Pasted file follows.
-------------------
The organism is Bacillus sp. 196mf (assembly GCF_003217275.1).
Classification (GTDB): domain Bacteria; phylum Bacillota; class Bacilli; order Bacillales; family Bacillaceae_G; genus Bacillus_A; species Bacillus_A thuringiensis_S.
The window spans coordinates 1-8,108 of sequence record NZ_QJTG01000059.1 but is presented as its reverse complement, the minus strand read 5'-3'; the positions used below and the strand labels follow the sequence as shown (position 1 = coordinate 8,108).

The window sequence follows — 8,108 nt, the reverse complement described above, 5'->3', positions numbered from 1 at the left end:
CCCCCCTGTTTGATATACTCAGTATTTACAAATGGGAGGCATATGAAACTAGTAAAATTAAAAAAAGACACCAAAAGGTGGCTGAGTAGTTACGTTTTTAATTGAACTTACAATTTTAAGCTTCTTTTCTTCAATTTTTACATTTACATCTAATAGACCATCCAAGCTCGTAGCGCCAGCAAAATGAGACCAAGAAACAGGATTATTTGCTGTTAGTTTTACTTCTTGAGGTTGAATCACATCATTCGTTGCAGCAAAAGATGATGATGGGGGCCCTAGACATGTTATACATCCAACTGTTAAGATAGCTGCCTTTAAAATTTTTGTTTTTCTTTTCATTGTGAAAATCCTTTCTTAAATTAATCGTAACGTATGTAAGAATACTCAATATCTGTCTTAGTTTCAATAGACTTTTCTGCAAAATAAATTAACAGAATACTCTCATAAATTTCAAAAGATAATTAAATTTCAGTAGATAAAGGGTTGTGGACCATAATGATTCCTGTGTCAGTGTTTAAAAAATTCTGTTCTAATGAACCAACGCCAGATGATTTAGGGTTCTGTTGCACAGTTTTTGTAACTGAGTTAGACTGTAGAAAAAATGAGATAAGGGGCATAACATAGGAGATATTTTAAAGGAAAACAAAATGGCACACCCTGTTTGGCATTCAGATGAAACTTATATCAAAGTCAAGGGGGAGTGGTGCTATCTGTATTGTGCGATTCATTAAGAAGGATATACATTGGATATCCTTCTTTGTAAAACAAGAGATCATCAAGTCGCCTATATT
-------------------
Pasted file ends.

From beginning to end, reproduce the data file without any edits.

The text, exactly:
The organism is Bacillus sp. 196mf (assembly GCF_003217275.1).
Classification (GTDB): domain Bacteria; phylum Bacillota; class Bacilli; order Bacillales; family Bacillaceae_G; genus Bacillus_A; species Bacillus_A thuringiensis_S.
The window spans coordinates 1-8,108 of sequence record NZ_QJTG01000059.1 but is presented as its reverse complement, the minus strand read 5'-3'; the positions used below and the strand labels follow the sequence as shown (position 1 = coordinate 8,108).

The window sequence follows — 8,108 nt, the reverse complement described above, 5'->3', positions numbered from 1 at the left end:
CCCCCCTGTTTGATATACTCAGTATTTACAAATGGGAGGCATATGAAACTAGTAAAATTAAAAAAAGACACCAAAAGGTGGCTGAGTAGTTACGTTTTTAATTGAACTTACAATTTTAAGCTTCTTTTCTTCAATTTTTACATTTACATCTAATAGACCATCCAAGCTCGTAGCGCCAGCAAAATGAGACCAAGAAACAGGATTATTTGCTGTTAGTTTTACTTCTTGAGGTTGAATCACATCATTCGTTGCAGCAAAAGATGATGATGGGGGCCCTAGACATGTTATACATCCAACTGTTAAGATAGCTGCCTTTAAAATTTTTGTTTTTCTTTTCATTGTGAAAATCCTTTCTTAAATTAATCGTAACGTATGTAAGAATACTCAATATCTGTCTTAGTTTCAATAGACTTTTCTGCAAAATAAATTAACAGAATACTCTCATAAATTTCAAAAGATAATTAAATTTCAGTAGATAAAGGGTTGTGGACCATAATGATTCCTGTGTCAGTGTTTAAAAAATTCTGTTCTAATGAACCAACGCCAGATGATTTAGGGTTCTGTTGCACAGTTTTTGTAACTGAGTTAGACTGTAGAAAAAATGAGATAAGGGGCATAACATAGGAGATATTTTAAAGGAAAACAAAATGGCACACCCTGTTTGGCATTCAGATGAAACTTATATCAAAGTCAAGGGGGAGTGGTGCTATCTGTATTGTGCGATTCATTAAGAAGGATATACATTGGATATCCTTCTTTGTAAAACAAGAGATCATCAAGTCGCCTATATT